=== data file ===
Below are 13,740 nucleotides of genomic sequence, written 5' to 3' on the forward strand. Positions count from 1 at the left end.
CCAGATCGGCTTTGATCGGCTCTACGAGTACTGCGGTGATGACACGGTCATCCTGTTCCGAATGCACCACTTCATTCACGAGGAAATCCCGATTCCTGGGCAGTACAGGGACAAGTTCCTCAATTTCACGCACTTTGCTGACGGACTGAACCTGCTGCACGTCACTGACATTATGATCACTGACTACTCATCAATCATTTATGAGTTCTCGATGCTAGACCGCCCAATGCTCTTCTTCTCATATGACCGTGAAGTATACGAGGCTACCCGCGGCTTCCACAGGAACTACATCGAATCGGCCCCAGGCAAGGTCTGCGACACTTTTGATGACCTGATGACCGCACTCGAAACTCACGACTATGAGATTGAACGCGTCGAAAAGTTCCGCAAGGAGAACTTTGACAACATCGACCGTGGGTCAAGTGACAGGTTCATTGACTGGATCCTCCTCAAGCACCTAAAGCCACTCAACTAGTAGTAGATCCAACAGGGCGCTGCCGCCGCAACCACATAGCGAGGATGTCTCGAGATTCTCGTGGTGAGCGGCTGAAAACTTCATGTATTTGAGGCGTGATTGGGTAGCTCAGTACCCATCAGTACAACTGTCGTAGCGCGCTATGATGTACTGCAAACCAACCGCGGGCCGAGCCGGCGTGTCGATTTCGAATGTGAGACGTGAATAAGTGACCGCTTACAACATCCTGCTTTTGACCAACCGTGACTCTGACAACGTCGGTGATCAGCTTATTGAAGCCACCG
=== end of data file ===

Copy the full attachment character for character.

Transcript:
Below are 13,740 nucleotides of genomic sequence, written 5' to 3' on the forward strand. Positions count from 1 at the left end.
CCAGATCGGCTTTGATCGGCTCTACGAGTACTGCGGTGATGACACGGTCATCCTGTTCCGAATGCACCACTTCATTCACGAGGAAATCCCGATTCCTGGGCAGTACAGGGACAAGTTCCTCAATTTCACGCACTTTGCTGACGGACTGAACCTGCTGCACGTCACTGACATTATGATCACTGACTACTCATCAATCATTTATGAGTTCTCGATGCTAGACCGCCCAATGCTCTTCTTCTCATATGACCGTGAAGTATACGAGGCTACCCGCGGCTTCCACAGGAACTACATCGAATCGGCCCCAGGCAAGGTCTGCGACACTTTTGATGACCTGATGACCGCACTCGAAACTCACGACTATGAGATTGAACGCGTCGAAAAGTTCCGCAAGGAGAACTTTGACAACATCGACCGTGGGTCAAGTGACAGGTTCATTGACTGGATCCTCCTCAAGCACCTAAAGCCACTCAACTAGTAGTAGATCCAACAGGGCGCTGCCGCCGCAACCACATAGCGAGGATGTCTCGAGATTCTCGTGGTGAGCGGCTGAAAACTTCATGTATTTGAGGCGTGATTGGGTAGCTCAGTACCCATCAGTACAACTGTCGTAGCGCGCTATGATGTACTGCAAACCAACCGCGGGCCGAGCCGGCGTGTCGATTTCGAATGTGAGACGTGAATAAGTGACCGCTTACAACATCCTGCTTTTGACCAACCGTGACTCTGACAACGTCGGTGATCAGCTTATTGAAGCCACCG